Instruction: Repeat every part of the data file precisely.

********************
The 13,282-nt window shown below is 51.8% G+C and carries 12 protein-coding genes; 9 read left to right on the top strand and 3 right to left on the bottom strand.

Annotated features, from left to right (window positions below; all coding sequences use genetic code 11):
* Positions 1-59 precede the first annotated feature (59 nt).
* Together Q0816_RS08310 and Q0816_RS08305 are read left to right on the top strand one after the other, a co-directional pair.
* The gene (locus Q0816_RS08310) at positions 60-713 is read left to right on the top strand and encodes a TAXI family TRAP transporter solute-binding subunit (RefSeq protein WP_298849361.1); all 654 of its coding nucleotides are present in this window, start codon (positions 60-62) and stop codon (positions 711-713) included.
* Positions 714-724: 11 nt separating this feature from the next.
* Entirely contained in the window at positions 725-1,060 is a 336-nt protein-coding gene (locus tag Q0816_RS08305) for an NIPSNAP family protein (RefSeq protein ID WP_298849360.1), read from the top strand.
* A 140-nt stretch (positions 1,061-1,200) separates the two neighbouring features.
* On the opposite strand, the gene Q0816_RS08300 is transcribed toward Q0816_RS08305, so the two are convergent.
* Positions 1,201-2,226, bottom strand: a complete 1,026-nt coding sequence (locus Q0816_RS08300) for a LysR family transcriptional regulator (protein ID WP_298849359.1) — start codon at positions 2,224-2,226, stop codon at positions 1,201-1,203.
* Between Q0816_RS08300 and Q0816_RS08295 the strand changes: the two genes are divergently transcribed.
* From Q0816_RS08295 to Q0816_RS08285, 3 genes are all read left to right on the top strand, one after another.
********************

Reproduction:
The 13,282-nt window shown below is 51.8% G+C and carries 12 protein-coding genes; 9 read left to right on the top strand and 3 right to left on the bottom strand.

Annotated features, from left to right (window positions below; all coding sequences use genetic code 11):
* Positions 1-59 precede the first annotated feature (59 nt).
* Together Q0816_RS08310 and Q0816_RS08305 are read left to right on the top strand one after the other, a co-directional pair.
* The gene (locus Q0816_RS08310) at positions 60-713 is read left to right on the top strand and encodes a TAXI family TRAP transporter solute-binding subunit (RefSeq protein WP_298849361.1); all 654 of its coding nucleotides are present in this window, start codon (positions 60-62) and stop codon (positions 711-713) included.
* Positions 714-724: 11 nt separating this feature from the next.
* Entirely contained in the window at positions 725-1,060 is a 336-nt protein-coding gene (locus tag Q0816_RS08305) for an NIPSNAP family protein (RefSeq protein ID WP_298849360.1), read from the top strand.
* A 140-nt stretch (positions 1,061-1,200) separates the two neighbouring features.
* On the opposite strand, the gene Q0816_RS08300 is transcribed toward Q0816_RS08305, so the two are convergent.
* Positions 1,201-2,226, bottom strand: a complete 1,026-nt coding sequence (locus Q0816_RS08300) for a LysR family transcriptional regulator (protein ID WP_298849359.1) — start codon at positions 2,224-2,226, stop codon at positions 1,201-1,203.
* Between Q0816_RS08300 and Q0816_RS08295 the strand changes: the two genes are divergently transcribed.
* From Q0816_RS08295 to Q0816_RS08285, 3 genes are all read left to right on the top strand, one after another.